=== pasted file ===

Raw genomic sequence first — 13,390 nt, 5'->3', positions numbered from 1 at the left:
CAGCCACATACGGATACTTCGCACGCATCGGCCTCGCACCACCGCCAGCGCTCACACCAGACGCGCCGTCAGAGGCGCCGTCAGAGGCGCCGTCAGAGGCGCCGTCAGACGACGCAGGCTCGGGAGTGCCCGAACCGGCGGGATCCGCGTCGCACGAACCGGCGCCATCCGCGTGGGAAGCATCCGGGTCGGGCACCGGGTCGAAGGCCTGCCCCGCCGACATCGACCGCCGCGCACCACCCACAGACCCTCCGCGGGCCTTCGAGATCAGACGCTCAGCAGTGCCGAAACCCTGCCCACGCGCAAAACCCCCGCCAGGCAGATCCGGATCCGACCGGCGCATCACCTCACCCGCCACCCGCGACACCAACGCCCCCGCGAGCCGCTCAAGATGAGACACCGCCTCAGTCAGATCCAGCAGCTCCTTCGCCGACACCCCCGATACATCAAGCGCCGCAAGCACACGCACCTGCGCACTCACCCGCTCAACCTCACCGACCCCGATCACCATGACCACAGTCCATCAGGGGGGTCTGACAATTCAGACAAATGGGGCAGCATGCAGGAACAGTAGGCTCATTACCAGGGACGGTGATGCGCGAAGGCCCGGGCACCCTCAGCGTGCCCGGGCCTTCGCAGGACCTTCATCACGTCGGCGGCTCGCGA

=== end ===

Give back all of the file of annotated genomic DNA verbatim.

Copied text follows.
Raw genomic sequence first — 13,390 nt, 5'->3', positions numbered from 1 at the left:
CAGCCACATACGGATACTTCGCACGCATCGGCCTCGCACCACCGCCAGCGCTCACACCAGACGCGCCGTCAGAGGCGCCGTCAGAGGCGCCGTCAGAGGCGCCGTCAGACGACGCAGGCTCGGGAGTGCCCGAACCGGCGGGATCCGCGTCGCACGAACCGGCGCCATCCGCGTGGGAAGCATCCGGGTCGGGCACCGGGTCGAAGGCCTGCCCCGCCGACATCGACCGCCGCGCACCACCCACAGACCCTCCGCGGGCCTTCGAGATCAGACGCTCAGCAGTGCCGAAACCCTGCCCACGCGCAAAACCCCCGCCAGGCAGATCCGGATCCGACCGGCGCATCACCTCACCCGCCACCCGCGACACCAACGCCCCCGCGAGCCGCTCAAGATGAGACACCGCCTCAGTCAGATCCAGCAGCTCCTTCGCCGACACCCCCGATACATCAAGCGCCGCAAGCACACGCACCTGCGCACTCACCCGCTCAACCTCACCGACCCCGATCACCATGACCACAGTCCATCAGGGGGGTCTGACAATTCAGACAAATGGGGCAGCATGCAGGAACAGTAGGCTCATTACCAGGGACGGTGATGCGCGAAGGCCCGGGCACCCTCAGCGTGCCCGGGCCTTCGCAGGACCTTCATCACGTCGGCGGCTCGCGA